How do you convince people that ADHD is real?

ADHD is real and medically diagnosed but some people believe that it is just an excuse. It’s often very hard for people to imagine mental disorders and neurodevelopmental disorders as real unless the effects of said disorders are outwardly physical. You would rarely see someone with a cast being asked if their appendage really is broken. It’s easier to convince someone that you have malaria than depression. 

There are some mental disorders that are not so hard to ‘sell’. You can tell that a person has OCD if they perform certain repetitive actions. But will you believe them when they tell you that they also have obsessive and disruptive thought patterns? Everything they feel is confined to their heads and until we develop mindreading tools, often, you just have to take someone at their word. 

Why is it hard for people to believe that ADHD is real?

For some people, the effects of ADHD are so debilitating that those around them cannot help but notice, Think of the child whose teachers request psychological evaluation because they are too disruptive in class. In this case, the outward presentation of the symptoms is evidence enough that something is wrong. 

Cover Your Face With Your Hands, Hide, Horror, Fear
Just because you cannot see it does not mean ADHD is not real

Now think of the little boy or girl with the inattentive type of ADHD. They are likely the quietest person in the class. Often because they are only physically there. Their minds, on the other hand, are miles away. In such cases, the parents of this child will receive complaints about their child’s daydreaming and their lack of attention. In most cases, they will assume that the child likely needs to be put in front of the class, be disciplined more, or try harder. 

ADHD and high-achieving students

One thing that often makes some kids miss getting diagnosed altogether is if their ADHD does not disrupt their academic performance, particularly before campus. For example, i was a high achiever for most of my primary and high school. It did not matter that i barely applied myself, i did most of my assignments last minute and read for all my exams the day before. The existing structure made it relatively easy for me to excel.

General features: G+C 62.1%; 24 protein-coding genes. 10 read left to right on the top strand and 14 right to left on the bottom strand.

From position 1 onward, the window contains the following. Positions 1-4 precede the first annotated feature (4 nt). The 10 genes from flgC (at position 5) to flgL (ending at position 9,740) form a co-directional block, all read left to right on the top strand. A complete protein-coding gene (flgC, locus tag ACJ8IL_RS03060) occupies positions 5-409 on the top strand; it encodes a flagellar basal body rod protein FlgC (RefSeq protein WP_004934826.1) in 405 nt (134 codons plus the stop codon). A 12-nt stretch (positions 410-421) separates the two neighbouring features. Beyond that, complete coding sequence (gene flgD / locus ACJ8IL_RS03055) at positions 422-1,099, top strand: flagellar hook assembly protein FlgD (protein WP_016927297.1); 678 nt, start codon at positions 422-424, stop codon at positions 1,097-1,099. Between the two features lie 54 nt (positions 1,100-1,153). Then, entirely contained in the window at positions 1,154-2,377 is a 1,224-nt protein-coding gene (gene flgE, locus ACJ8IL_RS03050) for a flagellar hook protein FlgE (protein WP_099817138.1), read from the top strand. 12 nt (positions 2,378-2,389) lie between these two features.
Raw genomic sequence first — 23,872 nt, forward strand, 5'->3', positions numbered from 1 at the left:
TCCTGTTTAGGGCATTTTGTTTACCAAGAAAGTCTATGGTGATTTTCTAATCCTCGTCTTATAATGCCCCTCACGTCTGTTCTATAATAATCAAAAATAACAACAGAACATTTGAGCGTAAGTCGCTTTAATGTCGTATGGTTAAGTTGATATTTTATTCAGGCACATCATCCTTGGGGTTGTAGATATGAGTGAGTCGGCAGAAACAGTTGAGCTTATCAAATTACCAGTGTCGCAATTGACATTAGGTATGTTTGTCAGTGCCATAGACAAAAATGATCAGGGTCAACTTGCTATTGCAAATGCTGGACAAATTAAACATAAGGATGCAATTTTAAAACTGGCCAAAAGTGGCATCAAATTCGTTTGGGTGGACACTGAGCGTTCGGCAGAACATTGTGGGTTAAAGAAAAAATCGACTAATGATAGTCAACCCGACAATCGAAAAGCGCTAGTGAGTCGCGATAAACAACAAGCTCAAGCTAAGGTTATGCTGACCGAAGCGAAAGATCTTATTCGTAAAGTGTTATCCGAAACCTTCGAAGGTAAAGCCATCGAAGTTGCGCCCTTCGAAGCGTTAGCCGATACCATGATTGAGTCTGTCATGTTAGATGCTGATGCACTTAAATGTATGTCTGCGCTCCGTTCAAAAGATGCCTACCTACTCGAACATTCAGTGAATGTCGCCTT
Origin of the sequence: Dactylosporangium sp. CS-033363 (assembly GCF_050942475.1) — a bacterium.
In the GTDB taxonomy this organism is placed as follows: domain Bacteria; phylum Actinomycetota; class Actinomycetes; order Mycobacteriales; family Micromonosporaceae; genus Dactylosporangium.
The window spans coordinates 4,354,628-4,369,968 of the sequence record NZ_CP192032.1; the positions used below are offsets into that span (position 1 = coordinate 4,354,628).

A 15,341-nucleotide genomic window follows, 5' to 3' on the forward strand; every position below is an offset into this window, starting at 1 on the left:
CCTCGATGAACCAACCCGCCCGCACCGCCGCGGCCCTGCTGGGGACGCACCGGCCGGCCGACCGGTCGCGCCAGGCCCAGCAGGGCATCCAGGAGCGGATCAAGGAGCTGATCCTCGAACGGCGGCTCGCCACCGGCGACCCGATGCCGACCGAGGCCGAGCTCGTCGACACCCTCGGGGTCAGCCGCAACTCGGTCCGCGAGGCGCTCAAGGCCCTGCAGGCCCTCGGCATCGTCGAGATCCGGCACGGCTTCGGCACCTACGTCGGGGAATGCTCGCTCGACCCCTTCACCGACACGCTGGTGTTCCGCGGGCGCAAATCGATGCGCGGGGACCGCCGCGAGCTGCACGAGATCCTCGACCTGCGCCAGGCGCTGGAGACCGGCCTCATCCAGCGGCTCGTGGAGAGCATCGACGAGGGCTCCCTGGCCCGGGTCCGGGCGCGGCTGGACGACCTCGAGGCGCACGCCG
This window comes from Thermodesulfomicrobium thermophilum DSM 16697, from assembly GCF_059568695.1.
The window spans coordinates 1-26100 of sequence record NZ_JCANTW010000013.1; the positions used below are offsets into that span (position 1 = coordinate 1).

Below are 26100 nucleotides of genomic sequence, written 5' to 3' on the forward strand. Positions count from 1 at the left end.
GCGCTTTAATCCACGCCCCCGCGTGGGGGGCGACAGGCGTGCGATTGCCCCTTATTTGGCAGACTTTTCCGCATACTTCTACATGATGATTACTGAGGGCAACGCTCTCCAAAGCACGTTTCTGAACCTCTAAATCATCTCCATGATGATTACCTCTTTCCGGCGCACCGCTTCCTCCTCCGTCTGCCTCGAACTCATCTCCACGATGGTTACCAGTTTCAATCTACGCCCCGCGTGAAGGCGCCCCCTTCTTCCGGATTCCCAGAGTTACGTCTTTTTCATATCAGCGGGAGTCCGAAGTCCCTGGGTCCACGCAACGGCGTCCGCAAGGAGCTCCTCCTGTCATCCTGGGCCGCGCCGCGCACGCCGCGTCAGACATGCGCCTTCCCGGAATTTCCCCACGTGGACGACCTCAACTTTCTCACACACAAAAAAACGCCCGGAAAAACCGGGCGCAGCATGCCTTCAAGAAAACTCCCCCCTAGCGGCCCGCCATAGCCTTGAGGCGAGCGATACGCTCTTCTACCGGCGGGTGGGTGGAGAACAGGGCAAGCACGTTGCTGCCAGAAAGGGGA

Enrolling into university began exposing some of the cracks in my learning habits. Fortunately, in my first attempt in campus, i managed to find myself around people who made it easy for me to remember to do my assignments and stay on track. But even in campus, i often did my exam and assessment studies the day before. Often, it was because i did not know that there was an assessment until the day before. 

How coping mechanisms mask ADHD symptoms

What does a person do when they find out that how they function varies significantly from how their peers function? They often develop coping mechanisms that allow them to mask their symptoms. Masking refers to hiding your symptoms to avoid stigma and to fit in.

Man, Mask, Blue Eye, Hand, Mystery, Anonymous, Hidden
ADHD is real but some people are really good at masking their symptoms

For example, after I realized the effects of keeping an untidy locker when I went to boarding school, I began ensuring that my box was meticulous at most times. This coping mechanism has served me well, but I do sometimes find that I physically cannot function until my space is clean. I cannot count the number of times I have procrastinated through cleaning. In this way, my copping mechanism becomes a distraction.